You can stop telling Mookie Betts to eat a steak.
When Betts put up sub-par numbers (by his standards) during an injury-riddled 2021 season and got off to a slow start this season, fans went back to his Instagram posts last April and made a connection. Betts’ vegan diet was sapping his baseball skills.
“You can tell them – I do eat steak,” Betts said recently. “Now what’s the next excuse when I do not hit?”
Betts’ vegan diet became such accepted wisdom around baseball that Angels pitcher Noah Syndergaard supposedly referenced it when comparing the Angels and Dodgers lineups.
“Yeah, he did,” Betts said. “He just said, ‘We’re not scared of those guys. Their leadoff hitter is vegan and ours is Babe Ruth. ‘ I do not know. I’ve never actually said anything to Noah except ‘What up?’ I do not know why I get attacked so much. But hey it is what it is. ”
Syndergaard has denied the quote attributed to him that circulated online, posting on his Twitter account “I agree – Shohei (Ohtani) is Babe Ruth. … And Mookie Betts can eat whatever the hell he wants, he’s a beast. ”
Betts is eating whatever he wants – to a point. He says the vegan eating only lasted a couple of months last year and was prompted by high cholesterol numbers and a family history of related health issues.
“I have not been vegan for a long time,” he said. “It was not just for the hell of it. It was for health purposes.
“So those people who say that (he needs to eat more), if I want to live with high cholesterol and all that (stuff) – then, okay, why not?”
Betts said sticking to the vegan diet was “super hard” and he lost a significant amount of weight, dropping to 160 pounds from his previous 173. It wasn’t just fans who were concerned about Betts losing strength. He said his mother wasn’t totally on board with the vegan diet either.
“My mom was real concerned,” he said. “’You need to eat. You need to eat. ‘ Of course. But it was just to get the (cholesterol) numbers down. I’m okay with suffering a couple months to get my health better for the long term. That’s all it was. ”
Betts said his weight has rebounded and hovers in the 168- to 172-pound range. He has stuck with a largely dairy-free diet now to keep his cholesterol in check.
“It really came from dairy and egg yolks. So I do not do either of those, ”he said.
“It’s real. I do not know why people freak out. I do not think steak had anything to do with me hitting but call it whatever you want to call it. … It’s just good that I’m healthy. “
As the Dodgers’ manager of performance nutrition, it’s Tyrone Hall’s job to make sure of that. That requires satisfying and supporting a variety of diets in the Dodgers’ clubhouse.
“Over the years, we’ve had a variety of dietary restrictions come through and you accommodate them as best you can,” Hall said. “On a day-to-day basis, we take a shotgun approach because you can not make everybody happy all the time. Give them options. You always have two choices of proteins. You always have some carbohydrates like rice or potatoes. We always have veggies. It’s rare that we cook anything with butter or cheese. It’s rare that we cook anything with a lot of flour.
“And if there’s something very specific, then we’ll start tailoring as needed.”
Different focuses come and go, Hall said. For example, when Chase Utley was finishing up his playing career in LA – “Shout out to Chase Utley,” Hall said – he convinced a number of players to go dairy-free.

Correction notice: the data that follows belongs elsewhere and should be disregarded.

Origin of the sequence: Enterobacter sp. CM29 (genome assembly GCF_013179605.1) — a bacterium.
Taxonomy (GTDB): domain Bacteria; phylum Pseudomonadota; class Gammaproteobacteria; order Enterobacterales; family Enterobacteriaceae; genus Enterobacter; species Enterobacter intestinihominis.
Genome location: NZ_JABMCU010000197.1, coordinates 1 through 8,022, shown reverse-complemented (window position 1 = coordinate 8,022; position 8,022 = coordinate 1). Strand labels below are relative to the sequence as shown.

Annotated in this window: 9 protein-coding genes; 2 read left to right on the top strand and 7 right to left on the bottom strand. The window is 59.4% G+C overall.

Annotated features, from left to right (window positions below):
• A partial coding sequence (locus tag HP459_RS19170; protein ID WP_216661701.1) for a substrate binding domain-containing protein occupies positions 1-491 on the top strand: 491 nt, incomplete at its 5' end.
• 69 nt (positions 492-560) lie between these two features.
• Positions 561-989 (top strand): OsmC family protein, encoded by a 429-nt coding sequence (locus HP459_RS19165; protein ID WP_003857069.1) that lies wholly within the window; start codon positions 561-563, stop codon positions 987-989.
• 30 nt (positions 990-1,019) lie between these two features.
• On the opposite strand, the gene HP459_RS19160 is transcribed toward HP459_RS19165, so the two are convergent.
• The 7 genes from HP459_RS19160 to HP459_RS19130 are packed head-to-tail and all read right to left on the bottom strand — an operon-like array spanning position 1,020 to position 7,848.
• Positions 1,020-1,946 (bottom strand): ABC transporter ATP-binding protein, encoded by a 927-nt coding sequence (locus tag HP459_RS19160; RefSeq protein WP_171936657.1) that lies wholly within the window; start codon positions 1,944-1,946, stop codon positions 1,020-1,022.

Justin Turner was one of them. He cut out dairy while recovering from a broken wrist he suffered late in spring training of 2018.
“When I broke my wrist, I kind of joked that Chase forced me to go off dairy until I came back. But I did, ”Turner said. “For two months, I did not do any dairy because of the inflammation and trying to recover faster. It really did not feel like it was that hard for me so I just continued on with it.
“It’s just a lifestyle that nowadays in 2022 you can go to a Target and there’s plenty of options to eat every meal of the day and do it without dairy.”
Turner took it even farther before last season. He and his wife, Kourtney, dove into the Whole 30 program. Turner reported to camp in 2021 leaner, having cut down his weight. Not coincidentally, he tied a career-high, playing 151 games last season and did not make a trip to the injured list after visiting it three of the previous four years.
The 37-year-old Turner was sold on the dietary change, which he believes has helped him “tremendously.”
“To be able to get down to the weight that I’m at – 192-195 range – I think has taken a huge burden off of what I’ve been labeled as having bad knees and the shots and all that stuff,” he said. “I think being down at this weight has taken a ton of stress and weight – no pun intended or I guess pun intended – off of them and allowed me to just feel better, recover better, just be available more.
“I’m not a big believer in personal goals, like, ‘I want to hit 30 homers and drive in 100 runs.’ Whatever is going to happen is going to happen. My goal every year is to be available for as many games as possible and let those guys decide when they want to give me a day or when they want to put me in or whatever. … I’d rather set a goal of being available, being healthy, being capable of being on the field and then all the other stuff will kind of take care of itself. ”
In his job, Hall says he supports anything that leads an athlete toward “a healthier mix” and “a better perspective on their nutritional needs.”
Sometimes, though, a higher law applies – you do not mess with a winning streak.
“Guys that are already in their groove, sometimes I ask ‘What has hits in it?'” Hall said. “And it, ‘Oh, I had a cheeseburger yesterday. I got a hit. I got two knocks. I’m eating a cheeseburger today. ‘ You do not mess it up. I’m not going to question it. I’m going to give you what you need. Then if something goes wrong, we’ll re-adjust from there. ”